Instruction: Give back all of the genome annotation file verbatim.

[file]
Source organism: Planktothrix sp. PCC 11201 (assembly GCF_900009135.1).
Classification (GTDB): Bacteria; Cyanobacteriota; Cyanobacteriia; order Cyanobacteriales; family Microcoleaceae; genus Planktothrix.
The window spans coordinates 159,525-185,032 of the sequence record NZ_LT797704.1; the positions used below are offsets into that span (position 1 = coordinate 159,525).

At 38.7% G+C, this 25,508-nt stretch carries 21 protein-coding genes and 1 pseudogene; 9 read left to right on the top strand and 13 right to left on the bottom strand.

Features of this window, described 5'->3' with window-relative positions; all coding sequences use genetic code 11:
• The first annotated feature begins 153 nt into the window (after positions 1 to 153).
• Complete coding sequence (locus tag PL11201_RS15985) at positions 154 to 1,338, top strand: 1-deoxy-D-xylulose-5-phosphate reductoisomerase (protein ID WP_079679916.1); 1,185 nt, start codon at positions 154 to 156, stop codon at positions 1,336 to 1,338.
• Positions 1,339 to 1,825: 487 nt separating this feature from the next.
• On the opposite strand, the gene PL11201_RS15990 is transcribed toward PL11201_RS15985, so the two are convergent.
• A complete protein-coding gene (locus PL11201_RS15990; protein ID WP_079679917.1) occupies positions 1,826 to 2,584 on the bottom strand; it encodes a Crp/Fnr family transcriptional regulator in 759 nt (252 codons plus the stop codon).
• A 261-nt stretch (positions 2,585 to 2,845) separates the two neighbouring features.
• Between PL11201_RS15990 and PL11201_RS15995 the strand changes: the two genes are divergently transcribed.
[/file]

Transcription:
Source organism: Planktothrix sp. PCC 11201 (assembly GCF_900009135.1).
Classification (GTDB): Bacteria; Cyanobacteriota; Cyanobacteriia; order Cyanobacteriales; family Microcoleaceae; genus Planktothrix.
The window spans coordinates 159,525-185,032 of the sequence record NZ_LT797704.1; the positions used below are offsets into that span (position 1 = coordinate 159,525).

At 38.7% G+C, this 25,508-nt stretch carries 21 protein-coding genes and 1 pseudogene; 9 read left to right on the top strand and 13 right to left on the bottom strand.

Features of this window, described 5'->3' with window-relative positions; all coding sequences use genetic code 11:
• The first annotated feature begins 153 nt into the window (after positions 1 to 153).
• Complete coding sequence (locus tag PL11201_RS15985) at positions 154 to 1,338, top strand: 1-deoxy-D-xylulose-5-phosphate reductoisomerase (protein ID WP_079679916.1); 1,185 nt, start codon at positions 154 to 156, stop codon at positions 1,336 to 1,338.
• Positions 1,339 to 1,825: 487 nt separating this feature from the next.
• On the opposite strand, the gene PL11201_RS15990 is transcribed toward PL11201_RS15985, so the two are convergent.
• A complete protein-coding gene (locus PL11201_RS15990; protein ID WP_079679917.1) occupies positions 1,826 to 2,584 on the bottom strand; it encodes a Crp/Fnr family transcriptional regulator in 759 nt (252 codons plus the stop codon).
• A 261-nt stretch (positions 2,585 to 2,845) separates the two neighbouring features.
• Between PL11201_RS15990 and PL11201_RS15995 the strand changes: the two genes are divergently transcribed.